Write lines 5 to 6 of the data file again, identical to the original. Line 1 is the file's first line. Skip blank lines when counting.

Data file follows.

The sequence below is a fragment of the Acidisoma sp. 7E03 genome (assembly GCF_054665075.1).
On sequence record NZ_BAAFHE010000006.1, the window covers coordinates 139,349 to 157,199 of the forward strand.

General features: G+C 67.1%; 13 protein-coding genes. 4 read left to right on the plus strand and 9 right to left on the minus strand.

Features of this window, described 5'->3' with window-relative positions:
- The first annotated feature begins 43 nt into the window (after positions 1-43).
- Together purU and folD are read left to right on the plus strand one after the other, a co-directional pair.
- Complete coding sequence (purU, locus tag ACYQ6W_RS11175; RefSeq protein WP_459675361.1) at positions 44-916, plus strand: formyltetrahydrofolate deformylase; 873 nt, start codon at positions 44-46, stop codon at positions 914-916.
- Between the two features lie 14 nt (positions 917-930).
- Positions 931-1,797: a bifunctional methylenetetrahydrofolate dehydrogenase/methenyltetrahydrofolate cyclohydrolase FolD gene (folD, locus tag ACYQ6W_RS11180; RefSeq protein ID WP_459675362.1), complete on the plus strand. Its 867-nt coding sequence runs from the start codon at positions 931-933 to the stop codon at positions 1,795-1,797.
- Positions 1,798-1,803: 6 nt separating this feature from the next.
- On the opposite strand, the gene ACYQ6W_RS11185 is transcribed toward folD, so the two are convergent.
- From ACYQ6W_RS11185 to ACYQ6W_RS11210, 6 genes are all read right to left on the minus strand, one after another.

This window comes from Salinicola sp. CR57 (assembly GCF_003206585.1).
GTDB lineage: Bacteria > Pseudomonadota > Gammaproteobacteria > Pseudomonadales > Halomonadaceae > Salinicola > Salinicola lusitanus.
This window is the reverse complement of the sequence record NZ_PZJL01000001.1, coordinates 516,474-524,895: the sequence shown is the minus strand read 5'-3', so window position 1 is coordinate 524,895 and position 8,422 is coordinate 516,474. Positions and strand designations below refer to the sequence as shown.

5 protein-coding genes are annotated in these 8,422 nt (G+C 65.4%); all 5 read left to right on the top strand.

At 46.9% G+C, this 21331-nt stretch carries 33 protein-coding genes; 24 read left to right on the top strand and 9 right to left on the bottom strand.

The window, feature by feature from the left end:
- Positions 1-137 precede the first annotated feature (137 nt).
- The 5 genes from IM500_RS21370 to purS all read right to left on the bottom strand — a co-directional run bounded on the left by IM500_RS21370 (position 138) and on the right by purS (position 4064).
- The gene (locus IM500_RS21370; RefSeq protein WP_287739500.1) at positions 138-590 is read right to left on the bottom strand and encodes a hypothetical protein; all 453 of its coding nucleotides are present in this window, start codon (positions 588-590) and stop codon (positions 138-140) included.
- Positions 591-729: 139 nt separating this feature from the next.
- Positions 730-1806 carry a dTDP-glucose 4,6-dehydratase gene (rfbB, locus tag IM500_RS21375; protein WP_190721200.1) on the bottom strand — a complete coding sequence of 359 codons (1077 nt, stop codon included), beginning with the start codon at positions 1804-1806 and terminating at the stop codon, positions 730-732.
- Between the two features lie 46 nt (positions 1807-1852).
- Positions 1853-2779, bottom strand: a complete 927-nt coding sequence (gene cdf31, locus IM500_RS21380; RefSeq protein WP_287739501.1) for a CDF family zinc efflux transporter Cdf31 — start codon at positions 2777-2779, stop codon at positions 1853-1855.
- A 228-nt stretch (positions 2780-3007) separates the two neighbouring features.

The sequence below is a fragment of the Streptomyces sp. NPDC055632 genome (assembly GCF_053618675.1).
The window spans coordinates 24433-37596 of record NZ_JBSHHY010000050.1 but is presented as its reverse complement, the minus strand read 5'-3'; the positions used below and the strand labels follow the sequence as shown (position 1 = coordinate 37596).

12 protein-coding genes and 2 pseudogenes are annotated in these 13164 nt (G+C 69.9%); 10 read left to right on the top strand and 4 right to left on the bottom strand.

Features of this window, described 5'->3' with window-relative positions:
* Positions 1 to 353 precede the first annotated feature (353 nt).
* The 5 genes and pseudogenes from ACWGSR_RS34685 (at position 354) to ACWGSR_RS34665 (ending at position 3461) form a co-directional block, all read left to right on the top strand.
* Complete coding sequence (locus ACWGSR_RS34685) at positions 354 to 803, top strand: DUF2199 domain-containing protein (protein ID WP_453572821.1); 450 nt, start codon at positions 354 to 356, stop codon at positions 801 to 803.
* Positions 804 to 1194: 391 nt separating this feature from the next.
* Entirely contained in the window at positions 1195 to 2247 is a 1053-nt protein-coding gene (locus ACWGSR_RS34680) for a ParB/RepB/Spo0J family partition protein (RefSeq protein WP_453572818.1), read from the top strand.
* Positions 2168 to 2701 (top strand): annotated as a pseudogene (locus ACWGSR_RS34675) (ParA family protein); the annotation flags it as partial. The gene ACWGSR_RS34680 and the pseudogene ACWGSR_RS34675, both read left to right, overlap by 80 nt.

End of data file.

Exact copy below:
- The first annotated feature begins 43 nt into the window (after positions 1-43).
- Together purU and folD are read left to right on the plus strand one after the other, a co-directional pair.